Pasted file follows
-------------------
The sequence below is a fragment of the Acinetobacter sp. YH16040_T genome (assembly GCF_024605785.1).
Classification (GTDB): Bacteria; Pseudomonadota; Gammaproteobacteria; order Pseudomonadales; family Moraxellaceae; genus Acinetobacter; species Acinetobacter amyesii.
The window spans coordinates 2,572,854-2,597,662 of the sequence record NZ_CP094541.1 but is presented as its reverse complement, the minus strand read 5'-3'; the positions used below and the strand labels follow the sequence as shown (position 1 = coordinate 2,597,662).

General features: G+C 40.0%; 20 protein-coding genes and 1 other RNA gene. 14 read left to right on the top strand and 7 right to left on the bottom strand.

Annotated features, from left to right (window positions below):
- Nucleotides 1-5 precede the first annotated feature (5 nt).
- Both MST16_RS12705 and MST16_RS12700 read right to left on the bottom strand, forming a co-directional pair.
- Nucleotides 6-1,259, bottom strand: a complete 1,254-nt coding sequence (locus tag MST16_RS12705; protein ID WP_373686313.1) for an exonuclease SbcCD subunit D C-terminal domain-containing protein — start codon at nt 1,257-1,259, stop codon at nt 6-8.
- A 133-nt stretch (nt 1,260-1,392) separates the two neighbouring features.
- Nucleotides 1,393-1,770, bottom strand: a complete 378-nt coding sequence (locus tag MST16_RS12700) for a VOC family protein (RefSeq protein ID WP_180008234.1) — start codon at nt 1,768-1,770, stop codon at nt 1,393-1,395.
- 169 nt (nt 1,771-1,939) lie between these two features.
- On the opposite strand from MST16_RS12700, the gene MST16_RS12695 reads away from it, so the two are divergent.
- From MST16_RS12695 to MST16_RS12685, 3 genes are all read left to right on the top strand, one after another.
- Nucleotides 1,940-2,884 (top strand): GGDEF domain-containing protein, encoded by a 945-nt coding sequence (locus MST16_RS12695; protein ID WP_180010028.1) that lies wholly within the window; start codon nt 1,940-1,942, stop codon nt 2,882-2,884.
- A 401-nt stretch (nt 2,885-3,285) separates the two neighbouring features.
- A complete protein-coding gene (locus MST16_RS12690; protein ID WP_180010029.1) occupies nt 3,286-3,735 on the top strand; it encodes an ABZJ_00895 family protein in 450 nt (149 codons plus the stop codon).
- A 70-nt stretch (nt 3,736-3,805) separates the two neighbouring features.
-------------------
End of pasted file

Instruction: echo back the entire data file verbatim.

The sequence below is a fragment of the Acinetobacter sp. YH16040_T genome (assembly GCF_024605785.1).
Classification (GTDB): Bacteria; Pseudomonadota; Gammaproteobacteria; order Pseudomonadales; family Moraxellaceae; genus Acinetobacter; species Acinetobacter amyesii.
The window spans coordinates 2,572,854-2,597,662 of the sequence record NZ_CP094541.1 but is presented as its reverse complement, the minus strand read 5'-3'; the positions used below and the strand labels follow the sequence as shown (position 1 = coordinate 2,597,662).

General features: G+C 40.0%; 20 protein-coding genes and 1 other RNA gene. 14 read left to right on the top strand and 7 right to left on the bottom strand.

Annotated features, from left to right (window positions below):
- Nucleotides 1-5 precede the first annotated feature (5 nt).
- Both MST16_RS12705 and MST16_RS12700 read right to left on the bottom strand, forming a co-directional pair.
- Nucleotides 6-1,259, bottom strand: a complete 1,254-nt coding sequence (locus tag MST16_RS12705; protein ID WP_373686313.1) for an exonuclease SbcCD subunit D C-terminal domain-containing protein — start codon at nt 1,257-1,259, stop codon at nt 6-8.
- A 133-nt stretch (nt 1,260-1,392) separates the two neighbouring features.
- Nucleotides 1,393-1,770, bottom strand: a complete 378-nt coding sequence (locus tag MST16_RS12700) for a VOC family protein (RefSeq protein ID WP_180008234.1) — start codon at nt 1,768-1,770, stop codon at nt 1,393-1,395.
- 169 nt (nt 1,771-1,939) lie between these two features.
- On the opposite strand from MST16_RS12700, the gene MST16_RS12695 reads away from it, so the two are divergent.
- From MST16_RS12695 to MST16_RS12685, 3 genes are all read left to right on the top strand, one after another.
- Nucleotides 1,940-2,884 (top strand): GGDEF domain-containing protein, encoded by a 945-nt coding sequence (locus MST16_RS12695; protein ID WP_180010028.1) that lies wholly within the window; start codon nt 1,940-1,942, stop codon nt 2,882-2,884.
- A 401-nt stretch (nt 2,885-3,285) separates the two neighbouring features.
- A complete protein-coding gene (locus MST16_RS12690; protein ID WP_180010029.1) occupies nt 3,286-3,735 on the top strand; it encodes an ABZJ_00895 family protein in 450 nt (149 codons plus the stop codon).
- A 70-nt stretch (nt 3,736-3,805) separates the two neighbouring features.